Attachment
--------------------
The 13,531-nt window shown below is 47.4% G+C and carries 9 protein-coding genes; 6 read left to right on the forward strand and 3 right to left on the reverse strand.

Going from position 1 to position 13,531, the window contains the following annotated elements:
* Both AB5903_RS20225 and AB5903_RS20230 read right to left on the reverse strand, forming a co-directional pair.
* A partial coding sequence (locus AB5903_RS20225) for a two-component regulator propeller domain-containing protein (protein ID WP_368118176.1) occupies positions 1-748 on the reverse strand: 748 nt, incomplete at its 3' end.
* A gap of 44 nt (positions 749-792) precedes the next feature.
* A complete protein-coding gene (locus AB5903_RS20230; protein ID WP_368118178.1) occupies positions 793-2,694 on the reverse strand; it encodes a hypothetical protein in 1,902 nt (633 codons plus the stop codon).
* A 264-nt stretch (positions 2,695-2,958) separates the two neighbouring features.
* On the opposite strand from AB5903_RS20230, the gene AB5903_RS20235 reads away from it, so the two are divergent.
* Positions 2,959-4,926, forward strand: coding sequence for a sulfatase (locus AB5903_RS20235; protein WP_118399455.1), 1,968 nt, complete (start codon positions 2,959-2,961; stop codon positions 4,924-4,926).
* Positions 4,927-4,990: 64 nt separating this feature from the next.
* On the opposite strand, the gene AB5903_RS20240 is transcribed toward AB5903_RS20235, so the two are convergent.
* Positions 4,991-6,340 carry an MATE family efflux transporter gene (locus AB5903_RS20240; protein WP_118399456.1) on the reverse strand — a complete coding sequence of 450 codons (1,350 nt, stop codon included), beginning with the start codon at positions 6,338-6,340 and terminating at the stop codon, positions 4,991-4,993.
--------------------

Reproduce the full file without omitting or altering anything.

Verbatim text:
The 13,531-nt window shown below is 47.4% G+C and carries 9 protein-coding genes; 6 read left to right on the forward strand and 3 right to left on the reverse strand.

Going from position 1 to position 13,531, the window contains the following annotated elements:
* Both AB5903_RS20225 and AB5903_RS20230 read right to left on the reverse strand, forming a co-directional pair.
* A partial coding sequence (locus AB5903_RS20225) for a two-component regulator propeller domain-containing protein (protein ID WP_368118176.1) occupies positions 1-748 on the reverse strand: 748 nt, incomplete at its 3' end.
* A gap of 44 nt (positions 749-792) precedes the next feature.
* A complete protein-coding gene (locus AB5903_RS20230; protein ID WP_368118178.1) occupies positions 793-2,694 on the reverse strand; it encodes a hypothetical protein in 1,902 nt (633 codons plus the stop codon).
* A 264-nt stretch (positions 2,695-2,958) separates the two neighbouring features.
* On the opposite strand from AB5903_RS20230, the gene AB5903_RS20235 reads away from it, so the two are divergent.
* Positions 2,959-4,926, forward strand: coding sequence for a sulfatase (locus AB5903_RS20235; protein WP_118399455.1), 1,968 nt, complete (start codon positions 2,959-2,961; stop codon positions 4,924-4,926).
* Positions 4,927-4,990: 64 nt separating this feature from the next.
* On the opposite strand, the gene AB5903_RS20240 is transcribed toward AB5903_RS20235, so the two are convergent.
* Positions 4,991-6,340 carry an MATE family efflux transporter gene (locus AB5903_RS20240; protein WP_118399456.1) on the reverse strand — a complete coding sequence of 450 codons (1,350 nt, stop codon included), beginning with the start codon at positions 6,338-6,340 and terminating at the stop codon, positions 4,991-4,993.